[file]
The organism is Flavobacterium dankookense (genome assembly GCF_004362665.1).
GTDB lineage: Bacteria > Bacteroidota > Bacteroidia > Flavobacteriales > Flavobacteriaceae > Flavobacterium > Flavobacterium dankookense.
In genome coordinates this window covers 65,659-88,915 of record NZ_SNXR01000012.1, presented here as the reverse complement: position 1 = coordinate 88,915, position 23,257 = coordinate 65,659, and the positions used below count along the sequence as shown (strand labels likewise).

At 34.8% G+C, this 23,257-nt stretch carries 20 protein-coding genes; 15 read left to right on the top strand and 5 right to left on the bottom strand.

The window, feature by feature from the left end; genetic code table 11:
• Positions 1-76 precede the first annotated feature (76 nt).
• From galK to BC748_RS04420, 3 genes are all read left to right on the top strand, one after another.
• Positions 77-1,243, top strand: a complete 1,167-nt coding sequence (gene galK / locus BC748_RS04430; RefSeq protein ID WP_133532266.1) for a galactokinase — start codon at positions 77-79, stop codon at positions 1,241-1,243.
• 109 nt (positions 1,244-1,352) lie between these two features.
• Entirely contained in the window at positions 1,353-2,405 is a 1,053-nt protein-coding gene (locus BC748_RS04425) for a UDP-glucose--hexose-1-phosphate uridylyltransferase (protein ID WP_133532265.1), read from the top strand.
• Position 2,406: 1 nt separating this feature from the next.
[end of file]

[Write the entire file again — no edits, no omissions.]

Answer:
The organism is Flavobacterium dankookense (genome assembly GCF_004362665.1).
GTDB lineage: Bacteria > Bacteroidota > Bacteroidia > Flavobacteriales > Flavobacteriaceae > Flavobacterium > Flavobacterium dankookense.
In genome coordinates this window covers 65,659-88,915 of record NZ_SNXR01000012.1, presented here as the reverse complement: position 1 = coordinate 88,915, position 23,257 = coordinate 65,659, and the positions used below count along the sequence as shown (strand labels likewise).

At 34.8% G+C, this 23,257-nt stretch carries 20 protein-coding genes; 15 read left to right on the top strand and 5 right to left on the bottom strand.

The window, feature by feature from the left end; genetic code table 11:
• Positions 1-76 precede the first annotated feature (76 nt).
• From galK to BC748_RS04420, 3 genes are all read left to right on the top strand, one after another.
• Positions 77-1,243, top strand: a complete 1,167-nt coding sequence (gene galK / locus BC748_RS04430; RefSeq protein ID WP_133532266.1) for a galactokinase — start codon at positions 77-79, stop codon at positions 1,241-1,243.
• 109 nt (positions 1,244-1,352) lie between these two features.
• Entirely contained in the window at positions 1,353-2,405 is a 1,053-nt protein-coding gene (locus BC748_RS04425) for a UDP-glucose--hexose-1-phosphate uridylyltransferase (protein ID WP_133532265.1), read from the top strand.
• Position 2,406: 1 nt separating this feature from the next.